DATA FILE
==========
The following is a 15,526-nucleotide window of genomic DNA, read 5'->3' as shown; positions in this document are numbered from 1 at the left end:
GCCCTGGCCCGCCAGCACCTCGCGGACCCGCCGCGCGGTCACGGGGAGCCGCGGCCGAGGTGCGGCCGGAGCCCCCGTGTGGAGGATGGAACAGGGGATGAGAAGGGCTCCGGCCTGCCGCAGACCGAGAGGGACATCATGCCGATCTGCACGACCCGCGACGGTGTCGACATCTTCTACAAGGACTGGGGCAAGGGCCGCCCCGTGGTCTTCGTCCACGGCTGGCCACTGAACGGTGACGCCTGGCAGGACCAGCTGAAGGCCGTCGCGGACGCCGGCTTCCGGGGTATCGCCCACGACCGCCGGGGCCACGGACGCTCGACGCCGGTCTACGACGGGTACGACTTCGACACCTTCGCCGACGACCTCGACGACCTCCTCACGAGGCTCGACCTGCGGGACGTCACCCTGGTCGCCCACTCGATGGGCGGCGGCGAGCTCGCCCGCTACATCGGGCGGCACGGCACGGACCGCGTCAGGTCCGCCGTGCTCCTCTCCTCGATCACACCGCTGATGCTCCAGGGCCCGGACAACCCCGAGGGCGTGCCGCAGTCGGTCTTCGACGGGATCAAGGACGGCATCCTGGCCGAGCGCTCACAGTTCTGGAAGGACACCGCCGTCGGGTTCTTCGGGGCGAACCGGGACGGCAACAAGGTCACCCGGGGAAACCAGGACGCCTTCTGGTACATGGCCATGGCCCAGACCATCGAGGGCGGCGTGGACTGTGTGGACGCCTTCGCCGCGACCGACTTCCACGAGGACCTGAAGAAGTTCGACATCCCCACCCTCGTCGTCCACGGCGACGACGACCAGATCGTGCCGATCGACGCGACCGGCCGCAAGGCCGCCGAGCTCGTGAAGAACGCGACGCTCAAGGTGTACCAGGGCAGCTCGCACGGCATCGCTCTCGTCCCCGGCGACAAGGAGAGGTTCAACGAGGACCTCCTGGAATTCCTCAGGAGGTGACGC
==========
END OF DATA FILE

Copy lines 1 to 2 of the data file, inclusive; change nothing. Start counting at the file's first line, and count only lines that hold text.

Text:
The following is a 15,526-nucleotide window of genomic DNA, read 5'->3' as shown; positions in this document are numbered from 1 at the left end:
GCCCTGGCCCGCCAGCACCTCGCGGACCCGCCGCGCGGTCACGGGGAGCCGCGGCCGAGGTGCGGCCGGAGCCCCCGTGTGGAGGATGGAACAGGGGATGAGAAGGGCTCCGGCCTGCCGCAGACCGAGAGGGACATCATGCCGATCTGCACGACCCGCGACGGTGTCGACATCTTCTACAAGGACTGGGGCAAGGGCCGCCCCGTGGTCTTCGTCCACGGCTGGCCACTGAACGGTGACGCCTGGCAGGACCAGCTGAAGGCCGTCGCGGACGCCGGCTTCCGGGGTATCGCCCACGACCGCCGGGGCCACGGACGCTCGACGCCGGTCTACGACGGGTACGACTTCGACACCTTCGCCGACGACCTCGACGACCTCCTCACGAGGCTCGACCTGCGGGACGTCACCCTGGTCGCCCACTCGATGGGCGGCGGCGAGCTCGCCCGCTACATCGGGCGGCACGGCACGGACCGCGTCAGGTCCGCCGTGCTCCTCTCCTCGATCACACCGCTGATGCTCCAGGGCCCGGACAACCCCGAGGGCGTGCCGCAGTCGGTCTTCGACGGGATCAAGGACGGCATCCTGGCCGAGCGCTCACAGTTCTGGAAGGACACCGCCGTCGGGTTCTTCGGGGCGAACCGGGACGGCAACAAGGTCACCCGGGGAAACCAGGACGCCTTCTGGTACATGGCCATGGCCCAGACCATCGAGGGCGGCGTGGACTGTGTGGACGCCTTCGCCGCGACCGACTTCCACGAGGACCTGAAGAAGTTCGACATCCCCACCCTCGTCGTCCACGGCGACGACGACCAGATCGTGCCGATCGACGCGACCGGCCGCAAGGCCGCCGAGCTCGTGAAGAACGCGACGCTCAAGGTGTACCAGGGCAGCTCGCACGGCATCGCTCTCGTCCCCGGCGACAAGGAGAGGTTCAACGAGGACCTCCTGGAATTCCTCAGGAGGTGACGC